Just this past summer I was requested to be an editor for a non-profit client’s new high school curriculum. Since I supported the organization’s work, and needed the money, I said I’d take a stab at a couple of pages to see a.) how long it would take for me to edit, and b.) if the organization was pleased with my work.
When I was done editing a page and a half, I checked the clock–I’d spent more than an hour on the tiny project. The client was pleased with the work I’d done, and then told me how many more pages there were to be edited, and what their budget was for the project. I crunched the numbers: to edit the body of work would average me $8 an hour. I was stunned, and told the client I couldn’t possibly work for that wage. My editing and writing skills were (and still are) worth more than such a paltry amount.
We tried negotiating for a while, but I came to the conclusion that the client didn’t understand the real value of my skill. It hadn’t just take me an hour to edit, it had taken me years to learn how to write, how words work together, and how to craft and weave stories together.
It was after that when I came across the following story of Pablo Picasso:
Picasso sat at a table outside a Paris cafe. A woman came to him and asked that he draw something for her. He gladly complied, and quickly sketched a drawing. After he finished, he requested the French equivalent of $5,000.
The woman was taken aback. “But it only took you two minutes!”
Smiling, Picasso replied: “No madam, it took me my whole life.”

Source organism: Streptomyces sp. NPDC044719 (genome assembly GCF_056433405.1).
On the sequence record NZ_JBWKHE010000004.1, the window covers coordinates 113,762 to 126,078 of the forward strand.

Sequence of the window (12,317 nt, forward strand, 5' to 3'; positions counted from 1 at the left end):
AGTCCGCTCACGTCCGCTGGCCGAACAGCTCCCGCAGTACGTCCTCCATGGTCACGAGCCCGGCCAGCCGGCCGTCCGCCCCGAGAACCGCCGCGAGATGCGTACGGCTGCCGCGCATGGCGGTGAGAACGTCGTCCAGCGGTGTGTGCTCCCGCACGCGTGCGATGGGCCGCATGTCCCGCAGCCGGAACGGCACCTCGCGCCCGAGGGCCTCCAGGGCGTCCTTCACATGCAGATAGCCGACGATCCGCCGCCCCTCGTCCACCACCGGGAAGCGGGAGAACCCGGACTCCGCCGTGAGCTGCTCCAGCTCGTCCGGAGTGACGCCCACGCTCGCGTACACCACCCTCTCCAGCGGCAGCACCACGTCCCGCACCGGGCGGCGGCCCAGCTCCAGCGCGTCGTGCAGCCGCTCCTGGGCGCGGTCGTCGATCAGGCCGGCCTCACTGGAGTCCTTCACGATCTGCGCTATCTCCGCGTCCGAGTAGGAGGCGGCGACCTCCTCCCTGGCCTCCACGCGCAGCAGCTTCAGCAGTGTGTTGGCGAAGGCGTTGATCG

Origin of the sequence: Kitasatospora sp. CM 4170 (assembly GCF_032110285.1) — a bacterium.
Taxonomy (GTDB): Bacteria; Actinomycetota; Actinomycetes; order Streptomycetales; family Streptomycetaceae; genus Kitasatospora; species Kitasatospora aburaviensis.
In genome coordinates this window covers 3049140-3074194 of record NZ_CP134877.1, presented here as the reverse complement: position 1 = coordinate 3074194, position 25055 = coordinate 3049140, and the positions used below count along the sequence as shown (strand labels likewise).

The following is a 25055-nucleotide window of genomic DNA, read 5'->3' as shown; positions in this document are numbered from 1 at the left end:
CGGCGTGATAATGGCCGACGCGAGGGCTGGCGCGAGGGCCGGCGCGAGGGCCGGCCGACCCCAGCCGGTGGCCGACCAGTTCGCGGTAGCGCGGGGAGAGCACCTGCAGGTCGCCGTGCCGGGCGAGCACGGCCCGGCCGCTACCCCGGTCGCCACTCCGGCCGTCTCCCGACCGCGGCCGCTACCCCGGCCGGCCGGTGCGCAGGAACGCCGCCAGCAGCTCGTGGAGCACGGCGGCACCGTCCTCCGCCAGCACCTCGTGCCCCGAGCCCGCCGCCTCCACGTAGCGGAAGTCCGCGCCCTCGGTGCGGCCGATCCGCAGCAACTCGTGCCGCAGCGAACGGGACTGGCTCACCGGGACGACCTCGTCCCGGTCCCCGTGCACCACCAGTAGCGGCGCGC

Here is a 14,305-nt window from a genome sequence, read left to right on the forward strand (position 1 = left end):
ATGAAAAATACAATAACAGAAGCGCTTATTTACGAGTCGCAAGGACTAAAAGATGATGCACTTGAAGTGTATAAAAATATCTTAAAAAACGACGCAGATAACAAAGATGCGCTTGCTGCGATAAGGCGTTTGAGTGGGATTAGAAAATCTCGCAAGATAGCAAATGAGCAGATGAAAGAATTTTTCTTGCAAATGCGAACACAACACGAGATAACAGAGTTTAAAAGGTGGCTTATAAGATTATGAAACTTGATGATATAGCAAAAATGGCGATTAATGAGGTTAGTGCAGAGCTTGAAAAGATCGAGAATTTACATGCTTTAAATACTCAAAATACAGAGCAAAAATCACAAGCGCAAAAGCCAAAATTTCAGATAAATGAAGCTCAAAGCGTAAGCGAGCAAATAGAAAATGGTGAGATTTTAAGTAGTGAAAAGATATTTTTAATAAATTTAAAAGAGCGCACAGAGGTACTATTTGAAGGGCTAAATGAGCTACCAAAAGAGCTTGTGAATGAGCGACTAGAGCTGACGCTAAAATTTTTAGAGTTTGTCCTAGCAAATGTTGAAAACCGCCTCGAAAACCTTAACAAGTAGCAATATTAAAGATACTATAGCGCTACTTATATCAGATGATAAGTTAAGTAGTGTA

If someone can do something well and make it look easy, it doesn’t just take whatever amount of time for them to complete the task; it took their lifetime plus that time.
When I receive client requests to update something on their website, I always charge by fifteen minute increments. Crawling into the code of a static HTML site can sometimes take me just a minute, but that’s not the real issue. Some people may raise their pitchforks in protest, but that’s only because they’re missing the point. It takes me a fraction of time because I’ve spent years learning how websites work, and how to design and build them. It can take me five minutes, but it might take someone else days, if not months, to figure out how to make that same change. Modifying a website’s content doesn’t really take me five minutes, it takes me five minutes plus six years.
Understanding the value of someone’s skill or talent is much simpler if you try to do it yourself. When I first started kickboxing last February, I was out of shape and out of breath. But there was another student there, just a few years younger than me, who made all of the exercises look easy. I told her then that I wanted to be just like her. Nine months later and I’m finally coming close. And now I get to watch as the new students try to emulate my style of the Russian Twist (I scissor my legs, but I used to keep them stationary, like the dude in the video), and they laugh as they fall over, unable to get moving. The Russian Twist is by far my best exercise, but only because I was determined to get it right and strengthen my abs–I practiced on my carpeted floor, whenever I had a few minutes.
We’ve probably all been in a similar Picasso situation. Everyone is good at something; we inherently understand that skills and talent take refining, practice, and a lot of time before they’re our assets. Yet many of us still fail to understand the value of the talents and skills of others. So next time, when someone says to you “But it only took you ______ (amount of time)!” smile, and remember that you share something with Pablo Picasso.
I’m no Pablo Picasso, but I sketch the occasional doodle. You can find some of my artwork here.